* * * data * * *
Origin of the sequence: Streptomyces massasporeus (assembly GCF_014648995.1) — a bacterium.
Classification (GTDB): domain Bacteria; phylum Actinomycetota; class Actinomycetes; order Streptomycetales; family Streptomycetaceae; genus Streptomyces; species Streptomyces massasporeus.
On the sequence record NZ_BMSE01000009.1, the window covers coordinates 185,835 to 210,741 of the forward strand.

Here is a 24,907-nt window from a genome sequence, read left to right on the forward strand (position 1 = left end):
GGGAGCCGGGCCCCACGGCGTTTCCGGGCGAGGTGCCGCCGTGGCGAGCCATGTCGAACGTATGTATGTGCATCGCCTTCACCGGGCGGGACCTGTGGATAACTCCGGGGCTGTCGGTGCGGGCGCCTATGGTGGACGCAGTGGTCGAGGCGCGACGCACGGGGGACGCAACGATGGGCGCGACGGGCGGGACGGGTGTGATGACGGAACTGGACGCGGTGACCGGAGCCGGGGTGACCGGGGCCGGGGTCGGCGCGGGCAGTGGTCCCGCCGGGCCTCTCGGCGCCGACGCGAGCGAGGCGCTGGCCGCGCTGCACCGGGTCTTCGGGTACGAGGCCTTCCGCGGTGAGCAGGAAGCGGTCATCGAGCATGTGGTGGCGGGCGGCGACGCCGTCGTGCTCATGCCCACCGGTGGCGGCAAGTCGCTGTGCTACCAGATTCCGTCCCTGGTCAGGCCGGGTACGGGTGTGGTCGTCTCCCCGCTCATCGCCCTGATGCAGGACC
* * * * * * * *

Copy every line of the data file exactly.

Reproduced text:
Origin of the sequence: Streptomyces massasporeus (assembly GCF_014648995.1) — a bacterium.
Classification (GTDB): domain Bacteria; phylum Actinomycetota; class Actinomycetes; order Streptomycetales; family Streptomycetaceae; genus Streptomyces; species Streptomyces massasporeus.
On the sequence record NZ_BMSE01000009.1, the window covers coordinates 185,835 to 210,741 of the forward strand.

Here is a 24,907-nt window from a genome sequence, read left to right on the forward strand (position 1 = left end):
GGGAGCCGGGCCCCACGGCGTTTCCGGGCGAGGTGCCGCCGTGGCGAGCCATGTCGAACGTATGTATGTGCATCGCCTTCACCGGGCGGGACCTGTGGATAACTCCGGGGCTGTCGGTGCGGGCGCCTATGGTGGACGCAGTGGTCGAGGCGCGACGCACGGGGGACGCAACGATGGGCGCGACGGGCGGGACGGGTGTGATGACGGAACTGGACGCGGTGACCGGAGCCGGGGTGACCGGGGCCGGGGTCGGCGCGGGCAGTGGTCCCGCCGGGCCTCTCGGCGCCGACGCGAGCGAGGCGCTGGCCGCGCTGCACCGGGTCTTCGGGTACGAGGCCTTCCGCGGTGAGCAGGAAGCGGTCATCGAGCATGTGGTGGCGGGCGGCGACGCCGTCGTGCTCATGCCCACCGGTGGCGGCAAGTCGCTGTGCTACCAGATTCCGTCCCTGGTCAGGCCGGGTACGGGTGTGGTCGTCTCCCCGCTCATCGCCCTGATGCAGGACC